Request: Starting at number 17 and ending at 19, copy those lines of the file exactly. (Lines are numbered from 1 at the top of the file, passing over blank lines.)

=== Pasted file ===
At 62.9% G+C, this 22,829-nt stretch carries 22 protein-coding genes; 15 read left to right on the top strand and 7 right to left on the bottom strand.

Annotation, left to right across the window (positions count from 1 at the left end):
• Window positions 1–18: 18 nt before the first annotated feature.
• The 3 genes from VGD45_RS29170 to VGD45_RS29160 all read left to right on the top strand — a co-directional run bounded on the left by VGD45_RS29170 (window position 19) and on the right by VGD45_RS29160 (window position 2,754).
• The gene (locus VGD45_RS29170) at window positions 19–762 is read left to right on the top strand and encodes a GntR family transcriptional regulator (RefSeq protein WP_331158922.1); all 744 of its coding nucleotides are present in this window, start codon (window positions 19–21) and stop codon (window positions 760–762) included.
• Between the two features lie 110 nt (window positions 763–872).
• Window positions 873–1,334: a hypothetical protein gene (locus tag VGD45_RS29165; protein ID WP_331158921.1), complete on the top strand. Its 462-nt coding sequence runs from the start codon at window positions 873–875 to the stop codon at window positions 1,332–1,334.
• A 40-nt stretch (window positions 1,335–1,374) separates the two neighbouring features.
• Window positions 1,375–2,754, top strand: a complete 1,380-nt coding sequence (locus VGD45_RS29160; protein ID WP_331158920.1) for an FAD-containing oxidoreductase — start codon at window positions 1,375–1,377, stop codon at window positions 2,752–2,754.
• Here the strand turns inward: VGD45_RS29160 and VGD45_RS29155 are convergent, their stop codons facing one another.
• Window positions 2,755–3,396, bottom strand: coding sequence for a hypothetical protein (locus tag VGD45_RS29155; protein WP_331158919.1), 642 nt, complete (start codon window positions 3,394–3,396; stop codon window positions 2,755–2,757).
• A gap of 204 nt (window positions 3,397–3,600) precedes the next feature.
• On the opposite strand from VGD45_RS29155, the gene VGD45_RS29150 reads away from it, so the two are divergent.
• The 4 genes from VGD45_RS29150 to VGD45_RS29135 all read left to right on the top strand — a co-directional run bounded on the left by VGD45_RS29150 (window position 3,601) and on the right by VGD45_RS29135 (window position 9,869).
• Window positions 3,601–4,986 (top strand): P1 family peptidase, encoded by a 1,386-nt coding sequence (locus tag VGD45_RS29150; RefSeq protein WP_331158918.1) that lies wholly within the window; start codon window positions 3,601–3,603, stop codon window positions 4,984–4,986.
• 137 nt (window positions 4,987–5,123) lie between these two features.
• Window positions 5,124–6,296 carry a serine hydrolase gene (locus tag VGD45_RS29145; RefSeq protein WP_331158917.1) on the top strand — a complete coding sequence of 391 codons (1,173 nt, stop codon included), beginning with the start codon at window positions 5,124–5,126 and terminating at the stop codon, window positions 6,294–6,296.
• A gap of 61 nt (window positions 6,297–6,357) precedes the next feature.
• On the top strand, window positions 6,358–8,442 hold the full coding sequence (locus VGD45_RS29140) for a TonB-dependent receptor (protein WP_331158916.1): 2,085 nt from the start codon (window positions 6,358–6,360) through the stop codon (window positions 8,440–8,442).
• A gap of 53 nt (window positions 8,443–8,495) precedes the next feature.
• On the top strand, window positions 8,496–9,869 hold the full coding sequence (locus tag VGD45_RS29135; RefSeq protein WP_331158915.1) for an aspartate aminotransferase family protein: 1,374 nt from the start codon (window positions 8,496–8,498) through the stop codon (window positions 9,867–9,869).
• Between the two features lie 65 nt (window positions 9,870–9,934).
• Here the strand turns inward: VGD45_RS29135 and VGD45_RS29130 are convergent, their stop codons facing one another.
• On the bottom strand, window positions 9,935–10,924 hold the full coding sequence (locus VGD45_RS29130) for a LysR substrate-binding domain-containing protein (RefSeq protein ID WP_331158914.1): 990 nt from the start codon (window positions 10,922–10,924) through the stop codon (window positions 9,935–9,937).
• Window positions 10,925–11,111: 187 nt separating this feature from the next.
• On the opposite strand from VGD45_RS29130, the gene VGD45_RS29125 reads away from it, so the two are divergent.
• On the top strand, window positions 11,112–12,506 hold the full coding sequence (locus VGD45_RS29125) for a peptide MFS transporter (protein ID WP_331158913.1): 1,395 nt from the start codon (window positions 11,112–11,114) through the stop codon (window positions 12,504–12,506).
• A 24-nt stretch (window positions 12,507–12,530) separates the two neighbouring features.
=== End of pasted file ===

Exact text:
• Window positions 5,124–6,296 carry a serine hydrolase gene (locus tag VGD45_RS29145; RefSeq protein WP_331158917.1) on the top strand — a complete coding sequence of 391 codons (1,173 nt, stop codon included), beginning with the start codon at window positions 5,124–5,126 and terminating at the stop codon, window positions 6,294–6,296.
• A gap of 61 nt (window positions 6,297–6,357) precedes the next feature.
• On the top strand, window positions 6,358–8,442 hold the full coding sequence (locus VGD45_RS29140) for a TonB-dependent receptor (protein WP_331158916.1): 2,085 nt from the start codon (window positions 6,358–6,360) through the stop codon (window positions 8,440–8,442).